**Get a second opinion from a person who can be honest and knows the fandom and character you want to be paired with well.

You want to ask the kind of person who would honestly tell someone “Yes, those pants make you look fat, try these instead”, or “Sorry, she’s a Mary Sue. Try changing this, then…” You don’t want someone who would lie to make you feel better and tell you what you want to hear.

Getting a second opinion is important, because quite a few people are unable to see the flaws in their pairings/fantasies, in much the same way that many creators of Mary Sues are unable to see that their characters are Mary Sues, or even flat-out refuse to consider such a possibility. These people almost always refuse to believe that they could possibly need help/a second opinion, when, in fact, they’re the ones who need it the most.

Essentially, it’s always a good thing, to get a second (or even third or more) opinion, especially on something like this. A second opinion gives you an outside perspective and can help you see things that you may be blind to, by choice or by accident.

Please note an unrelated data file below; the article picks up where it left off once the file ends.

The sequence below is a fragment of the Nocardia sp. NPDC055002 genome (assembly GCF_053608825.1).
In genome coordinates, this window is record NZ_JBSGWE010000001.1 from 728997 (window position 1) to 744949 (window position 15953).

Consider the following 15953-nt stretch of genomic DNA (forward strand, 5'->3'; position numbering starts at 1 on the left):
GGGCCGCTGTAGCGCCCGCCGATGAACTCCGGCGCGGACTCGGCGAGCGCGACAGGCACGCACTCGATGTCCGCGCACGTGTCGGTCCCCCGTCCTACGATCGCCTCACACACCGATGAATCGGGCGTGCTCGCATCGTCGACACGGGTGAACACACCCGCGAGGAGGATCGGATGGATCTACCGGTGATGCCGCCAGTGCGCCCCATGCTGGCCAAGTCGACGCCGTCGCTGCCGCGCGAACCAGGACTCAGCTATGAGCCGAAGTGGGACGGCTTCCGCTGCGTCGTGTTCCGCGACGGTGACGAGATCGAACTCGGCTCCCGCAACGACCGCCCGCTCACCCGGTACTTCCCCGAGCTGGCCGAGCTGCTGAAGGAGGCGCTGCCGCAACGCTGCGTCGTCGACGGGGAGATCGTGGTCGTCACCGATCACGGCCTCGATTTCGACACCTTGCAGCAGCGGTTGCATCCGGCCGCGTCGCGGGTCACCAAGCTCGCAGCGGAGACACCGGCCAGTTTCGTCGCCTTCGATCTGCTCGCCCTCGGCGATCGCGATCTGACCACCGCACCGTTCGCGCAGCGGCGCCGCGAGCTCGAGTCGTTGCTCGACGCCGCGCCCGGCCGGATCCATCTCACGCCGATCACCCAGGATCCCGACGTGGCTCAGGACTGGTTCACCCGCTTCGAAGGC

*Avoid pairing yourself with married characters, or ones that already have girlfriends (unless they’re CANONICALLY the cheating type), as it’s highly unlikely that they’d cheat on/leave someone they love for you.

*DON’T make a canon character go out of character (ooc) for the sake of your relationship. If they’re naturally buttholes, they’d better stay buttholes, and if they’re naturally sweet and innocent, they’d better stay that way, as well.

Essentially, as long as you keep yourself and everyone else in character, follow the laws of canon, and don’t over-idealize yourself or create incompatible romances, you should be fine.